Rob Bluey, a member of the Debt-Paying Generation, sat down with Bill Beach to ask him about the debt crisis and the implications for those who, through no fault of their own, will be on the hook for solving and paying for it. The interview follows.
Q: What kind of a fiscal mess are we in? How did we get here and what, specifically, has the Obama Administration done to exacerbate this problem? ---------------------> Rest of Article

Instructive Video

The Debt To the Penny Current Amount

09/2/2012 = 15,990,541,092,391.91

The day Obama took office the National Debt was 10,626,877,048,913.08, twenty one months later it is $13,561,623,030,891.79 and increase of $5,363,664,043,478

Historical debt of the past

09/30/2011 $14,790,340,328,557.15

09/30/2010 13,561,623,030,891.79

09/30/2009 11,909,829,003,511.75

09/30/2008 10,024,724,896,912.49

09/30/2007 9,007,653,372,262.48

10/11/2006 $8,544,968,376,000.88

10/10/2006 $8,546,276,240,603.85

10/06/2006 $8,546,983,873,609.00

10/05/2006 $8,545,048,487,560.99

10/04/2006 $8,545,777,575,825.47

10/03/2006 $8,547,636,616,507.85

10/02/2006 $8,548,384,110,614.28

09/30/2005 $7,932,709,661,723.50

09/30/2004 $7,379,052,696,330.32

09/30/2003 $6,783,231,062,743.62

09/30/2002 $6,228,235,965,597.16

09/28/2001 $5,807,463,412,200.06

09/29/2000 $5,674,178,209,886.86

09/30/1999 $5,656,270,901,615.43

09/30/1998 $5,526,193,008,897.62

09/30/1997 $5,413,146,011,397.34

09/30/1996 $5,224,810,939,135.73

09/29/1995 $4,973,982,900,709.39

09/30/1994 $4,692,749,910,013.32

09/30/1993 $4,411,488,883,139.38

09/30/1992 $4,064,620,655,521.66

09/30/1991 $3,665,303,351,697.03

09/28/1990 $3,233,313,451,777.25

09/29/1989 $2,857,430,960,187.32

09/30/1988 $2,602,337,712,041.16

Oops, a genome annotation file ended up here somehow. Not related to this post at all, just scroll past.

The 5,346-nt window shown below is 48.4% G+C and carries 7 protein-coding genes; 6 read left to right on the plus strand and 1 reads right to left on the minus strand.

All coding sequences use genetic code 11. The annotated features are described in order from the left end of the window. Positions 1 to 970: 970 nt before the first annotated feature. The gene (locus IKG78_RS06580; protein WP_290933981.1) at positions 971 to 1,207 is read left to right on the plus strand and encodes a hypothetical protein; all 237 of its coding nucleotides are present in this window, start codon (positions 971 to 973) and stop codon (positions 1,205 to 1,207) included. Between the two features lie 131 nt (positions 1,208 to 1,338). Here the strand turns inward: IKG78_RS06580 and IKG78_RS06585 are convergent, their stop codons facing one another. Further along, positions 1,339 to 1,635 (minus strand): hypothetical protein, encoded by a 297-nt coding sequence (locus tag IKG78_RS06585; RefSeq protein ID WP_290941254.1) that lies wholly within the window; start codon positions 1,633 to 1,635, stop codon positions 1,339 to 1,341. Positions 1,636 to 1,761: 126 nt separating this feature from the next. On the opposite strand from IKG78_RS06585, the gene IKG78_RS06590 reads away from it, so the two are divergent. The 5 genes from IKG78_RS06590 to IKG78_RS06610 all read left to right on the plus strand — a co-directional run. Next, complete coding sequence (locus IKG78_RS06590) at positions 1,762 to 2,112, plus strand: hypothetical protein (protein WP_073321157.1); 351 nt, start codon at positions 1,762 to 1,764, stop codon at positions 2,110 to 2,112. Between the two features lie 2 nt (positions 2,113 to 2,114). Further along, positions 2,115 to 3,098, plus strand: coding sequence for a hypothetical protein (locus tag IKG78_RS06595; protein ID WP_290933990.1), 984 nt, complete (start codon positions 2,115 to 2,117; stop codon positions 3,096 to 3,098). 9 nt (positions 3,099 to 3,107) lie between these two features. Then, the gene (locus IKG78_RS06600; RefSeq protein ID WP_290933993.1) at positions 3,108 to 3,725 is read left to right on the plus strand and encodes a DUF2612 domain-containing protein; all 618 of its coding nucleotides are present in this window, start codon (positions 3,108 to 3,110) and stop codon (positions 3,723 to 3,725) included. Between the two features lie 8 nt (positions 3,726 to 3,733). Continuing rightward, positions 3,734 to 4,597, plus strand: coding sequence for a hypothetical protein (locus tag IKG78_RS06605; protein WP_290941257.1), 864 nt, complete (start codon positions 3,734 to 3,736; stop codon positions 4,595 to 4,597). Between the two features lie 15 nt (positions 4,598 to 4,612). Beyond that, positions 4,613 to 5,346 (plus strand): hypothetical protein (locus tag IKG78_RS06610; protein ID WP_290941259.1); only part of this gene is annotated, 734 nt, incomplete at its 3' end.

09/30/1987 $2,350,276,890,953.00

Interest Expense on the Public Debt Outstanding

The monthly Interest Expense represents the interest expense on the Public Debt Outstanding as of each month end. The interest expense on the Public Debt includes interest for Treasury notes and bonds; foreign and domestic series certificates of indebtedness, notes and bonds; Savings Bonds; as well as Government Account Series (GAS), State and Local Government series (SLGs), and other special purpose securities. Amortized discount or premium on bills, notes and bonds is also included in interest expense.

The fiscal year interest expense represents the total interest expense on the Public Debt Outstanding for a given fiscal year. This includes the months of October through September.

Interest Expense Paid every year on National Debt

Available Historical Data - FISCAL Year End 2008 $451,154,049,950.63 the data for fiscal 2009 will not be available until october but it will be a nightmare when released.

2008 $451,154,049,950.63
2007 $429,977,998,108.20
2006 $405,872,109,315.83
2005 $352,350,252,507.90
2004 $321,566,323,971.29
2003 $318,148,529,151.51
2002 $332,536,958,599.42
2001 $359,507,635,242.41
2000 $361,997,734,302.36
1999 $353,511,471,722.87
1998 $363,823,722,920.26
1997 $355,795,834,214.66
1996 $343,955,076,695.15
1995 $332,413,555,030.62
1994 $296,277,764,246.26 
1993 $292,502,219,484.25 
1992 $292,361,073,070.74 
1991 $286,021,921,181.04 
1990 $264,852,544,615.90 
1989 $240,863,231,535.71